What agencies comprise the Department of Public Safety and Corrections?
The set-up of the Department can be confusing to many people. Constitutionally, it is one Department. Practically, the Department is divided into three areas:
1. Corrections Services - overseeing the assignment and care of adult offenders, including those under Probation and/or Parole supervision,
2. Public Safety Services - comprised of Louisiana State Police, the Office of Motor Vehicles, the State Fire Marshal’s Office and the Highway Safety Commission, and
3. Office of Juvenile Justice - responsible for juvenile offenders.
Each entity reports directly to the Governor. The Secretary of the Department of Public Safety and Corrections oversees Corrections Services.
Why aren’t all DOC offenders housed in state facilities?
At present, there are more than 36,000 offenders serving time for state felonies. Louisiana simply doesn’t have the capacity to house all of these offenders in state correctional facilities. Capacity at state facilities is just under 19,000. Therefore, the state relies upon parish and private facilities throughout Louisiana to house and care for offenders. The state reimburses these entities for housing offenders.
Does the Louisiana Department of Public Safety and Corrections have rules for offenders and how are those rules communicated to them?
As part of the orientation process, offenders are notified of the rules and procedures that govern them while incarcerated. “Disciplinary Rules and Procedures for Adult Offenders” is also known as the “Offender Rulebook” and offenders have access to the rulebook at all state correctional facilities, as well as local level parish and private jails where state offenders may be assigned. As such, when offenders have questions or concerns, they should refer to the Offender Rulebook for guidance and proper procedure in dealing with their concerns. We encourage families to understand that part of the rehabilitation process for the offender while incarcerated is learning to accept responsibility for oneself and following the rules and procedures for obtaining information or addressing grievances about situations that affect him or her. Any correctional officer or the offender’s classification officer will be able to assist them should they need help understanding appropriate procedure. As such, inquiries should be initiated by the offender through the appropriate staff member where he/she is assigned and not through a family member.
How does an offender file a grievance about a particular issue?
Offenders are first encouraged to speak with staff if they have an issue of concern or need. However, if for some reason communicating with a staff member is not helpful, they are asked to put their concerns in writing and submit the letter to appropriate staff. Lastly, if these mechanisms do not answer their question or address their grievance, they may submit the issue through the Administrative Remedy Procedure (ARP).
The Department and all local jails housing state offenders have established Administrative Remedy Procedures (ARP) through which an offender may, in writing, request a formal review of a complaint related to any aspect of his incarceration. Such complaints include actions pertaining to conditions of confinement, personal injuries, medical malpractice, time computations, or challenges to rules, regulations, policies, or statutes. Through this procedure, offenders shall receive reasonable responses and, where appropriate, meaningful remedies.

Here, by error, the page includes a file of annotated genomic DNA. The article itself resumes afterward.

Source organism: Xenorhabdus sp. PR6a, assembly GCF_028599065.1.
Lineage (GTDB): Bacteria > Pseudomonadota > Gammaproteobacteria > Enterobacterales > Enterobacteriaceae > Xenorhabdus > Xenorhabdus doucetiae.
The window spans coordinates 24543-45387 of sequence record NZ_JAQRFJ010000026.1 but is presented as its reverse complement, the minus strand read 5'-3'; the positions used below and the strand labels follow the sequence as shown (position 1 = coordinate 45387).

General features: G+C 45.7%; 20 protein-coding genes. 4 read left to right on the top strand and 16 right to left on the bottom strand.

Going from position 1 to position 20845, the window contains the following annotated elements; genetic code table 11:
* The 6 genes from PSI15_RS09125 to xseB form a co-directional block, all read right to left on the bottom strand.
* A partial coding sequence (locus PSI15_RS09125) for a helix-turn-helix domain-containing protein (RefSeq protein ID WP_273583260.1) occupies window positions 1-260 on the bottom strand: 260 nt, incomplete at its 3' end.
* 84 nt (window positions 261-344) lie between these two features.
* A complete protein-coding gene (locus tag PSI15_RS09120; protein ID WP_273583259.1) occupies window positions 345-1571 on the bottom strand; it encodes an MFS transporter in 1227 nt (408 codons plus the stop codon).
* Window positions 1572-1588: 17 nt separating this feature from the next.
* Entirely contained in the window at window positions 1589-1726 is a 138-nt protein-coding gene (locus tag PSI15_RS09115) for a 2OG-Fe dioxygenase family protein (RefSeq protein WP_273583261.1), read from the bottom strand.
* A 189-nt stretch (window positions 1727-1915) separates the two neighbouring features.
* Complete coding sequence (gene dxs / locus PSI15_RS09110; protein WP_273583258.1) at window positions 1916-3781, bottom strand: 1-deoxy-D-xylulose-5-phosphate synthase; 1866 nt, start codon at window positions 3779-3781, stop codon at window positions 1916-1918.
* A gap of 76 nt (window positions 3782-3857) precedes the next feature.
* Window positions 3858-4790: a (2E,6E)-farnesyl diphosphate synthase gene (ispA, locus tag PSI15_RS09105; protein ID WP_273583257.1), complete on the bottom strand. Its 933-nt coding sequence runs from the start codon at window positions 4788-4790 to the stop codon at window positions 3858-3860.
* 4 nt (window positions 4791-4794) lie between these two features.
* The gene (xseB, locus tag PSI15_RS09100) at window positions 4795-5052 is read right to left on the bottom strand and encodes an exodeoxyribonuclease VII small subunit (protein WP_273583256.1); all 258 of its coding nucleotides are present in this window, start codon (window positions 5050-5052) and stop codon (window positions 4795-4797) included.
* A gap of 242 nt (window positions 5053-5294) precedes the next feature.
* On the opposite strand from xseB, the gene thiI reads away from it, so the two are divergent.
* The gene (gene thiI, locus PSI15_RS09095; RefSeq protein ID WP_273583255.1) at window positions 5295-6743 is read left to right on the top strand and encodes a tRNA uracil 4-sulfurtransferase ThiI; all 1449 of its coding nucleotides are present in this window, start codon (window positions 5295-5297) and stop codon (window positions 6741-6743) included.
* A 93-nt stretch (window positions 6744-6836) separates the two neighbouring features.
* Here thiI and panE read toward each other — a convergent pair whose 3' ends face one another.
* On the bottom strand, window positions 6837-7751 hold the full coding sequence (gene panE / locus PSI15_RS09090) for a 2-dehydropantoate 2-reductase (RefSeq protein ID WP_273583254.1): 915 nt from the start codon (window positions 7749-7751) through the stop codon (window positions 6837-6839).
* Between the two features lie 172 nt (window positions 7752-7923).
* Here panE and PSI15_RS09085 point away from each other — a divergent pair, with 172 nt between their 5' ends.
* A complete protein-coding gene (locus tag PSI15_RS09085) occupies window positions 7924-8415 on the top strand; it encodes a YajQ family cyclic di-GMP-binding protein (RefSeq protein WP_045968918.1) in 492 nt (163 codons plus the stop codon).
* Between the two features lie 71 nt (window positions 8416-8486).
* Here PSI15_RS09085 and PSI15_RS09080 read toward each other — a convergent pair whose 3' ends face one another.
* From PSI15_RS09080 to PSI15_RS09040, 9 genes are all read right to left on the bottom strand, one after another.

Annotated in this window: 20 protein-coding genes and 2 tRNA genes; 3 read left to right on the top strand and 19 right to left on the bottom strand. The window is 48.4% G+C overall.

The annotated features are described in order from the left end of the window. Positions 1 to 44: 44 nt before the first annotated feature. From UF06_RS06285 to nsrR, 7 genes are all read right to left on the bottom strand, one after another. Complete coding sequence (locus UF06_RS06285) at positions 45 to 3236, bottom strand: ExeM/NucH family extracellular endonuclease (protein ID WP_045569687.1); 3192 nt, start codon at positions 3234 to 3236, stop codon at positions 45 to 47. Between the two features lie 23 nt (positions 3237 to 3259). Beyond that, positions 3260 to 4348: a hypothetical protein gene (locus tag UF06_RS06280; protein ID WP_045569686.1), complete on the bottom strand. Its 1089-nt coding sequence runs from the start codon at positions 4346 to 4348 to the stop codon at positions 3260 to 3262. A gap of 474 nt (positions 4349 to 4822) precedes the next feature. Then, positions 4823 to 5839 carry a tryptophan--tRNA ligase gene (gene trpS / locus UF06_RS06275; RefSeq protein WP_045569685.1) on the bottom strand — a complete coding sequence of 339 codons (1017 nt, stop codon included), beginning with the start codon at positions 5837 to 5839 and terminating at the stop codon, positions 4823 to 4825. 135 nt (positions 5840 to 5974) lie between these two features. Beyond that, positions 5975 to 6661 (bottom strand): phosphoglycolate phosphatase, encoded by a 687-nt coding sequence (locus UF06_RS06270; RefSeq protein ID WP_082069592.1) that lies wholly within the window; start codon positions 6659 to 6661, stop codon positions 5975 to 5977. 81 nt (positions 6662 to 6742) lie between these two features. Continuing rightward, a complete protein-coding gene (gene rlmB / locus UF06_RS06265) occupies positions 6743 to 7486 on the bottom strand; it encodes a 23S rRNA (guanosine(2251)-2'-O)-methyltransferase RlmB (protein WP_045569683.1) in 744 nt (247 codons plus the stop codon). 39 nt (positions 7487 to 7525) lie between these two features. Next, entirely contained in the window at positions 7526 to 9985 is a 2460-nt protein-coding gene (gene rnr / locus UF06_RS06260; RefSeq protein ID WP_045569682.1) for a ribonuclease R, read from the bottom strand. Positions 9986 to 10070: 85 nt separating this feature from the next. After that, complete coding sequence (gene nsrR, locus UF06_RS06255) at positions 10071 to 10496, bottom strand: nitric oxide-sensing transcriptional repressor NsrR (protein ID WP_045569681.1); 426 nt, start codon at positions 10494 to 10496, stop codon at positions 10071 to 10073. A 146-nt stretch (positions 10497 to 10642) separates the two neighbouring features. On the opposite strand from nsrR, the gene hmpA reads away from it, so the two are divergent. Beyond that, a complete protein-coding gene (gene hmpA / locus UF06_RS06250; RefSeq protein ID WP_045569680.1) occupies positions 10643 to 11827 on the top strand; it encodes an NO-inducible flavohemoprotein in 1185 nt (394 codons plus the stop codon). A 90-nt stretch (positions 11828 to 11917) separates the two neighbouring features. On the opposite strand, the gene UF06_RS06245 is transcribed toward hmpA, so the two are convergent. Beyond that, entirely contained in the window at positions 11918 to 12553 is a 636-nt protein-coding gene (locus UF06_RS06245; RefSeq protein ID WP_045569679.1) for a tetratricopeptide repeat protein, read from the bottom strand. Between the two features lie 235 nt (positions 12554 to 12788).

How can an offender be transferred to another facility?
Offenders are assigned to facilities based on custody classification, space availability, level of care designations (medical and/or mental health), and many other contributing factors. While DOC would like to make assignments with only geographical considerations in mind, it is not possible to do this based on the demand for beds in various areas of the state. As such, offenders are placed in locations that best meet their needs and the space needs of the Department. Written transfer requests should be initiated by the offender to the Warden of the facility at which he/she is assigned. The request should include specific explanations for the transfer. When offenders are moved into state operated facilities, they are usually first processed through the Adult Reception and Diagnostic Center (ARDC) at Elayn Hunt Correctional Center (for males) or the Louisiana Correctional Center for Women (for females) before being assigned to a permanent location. Headquarters does not get involved in specific transfer requests, as assignments are coordinated through the appropriate classification process at the assigning facility or local jail.
How can I obtain an offender’s release date?
If an offender’s release date has been calculated, you can contact the Department’s automated system at 225-383-4580 with the offender’s name and either his/her date of birth or DOC number to find out his/her release date, facility or P&P District Office to which he/she is assigned and contact information for those locations. If there is no date available on this system, the time calculation has not been completed yet and callers are encouraged to call again later. This system is automatically updated and will have the information as soon as it is available. If a person has recently been sentenced to DOC custody, it can take up to 12 weeks to calculate a date as the Department has to receive official paperwork from the sentencing court in order to calculate the offender’s release date. For additional information on time computation related issues, you can call our automated system at 225-342-0799.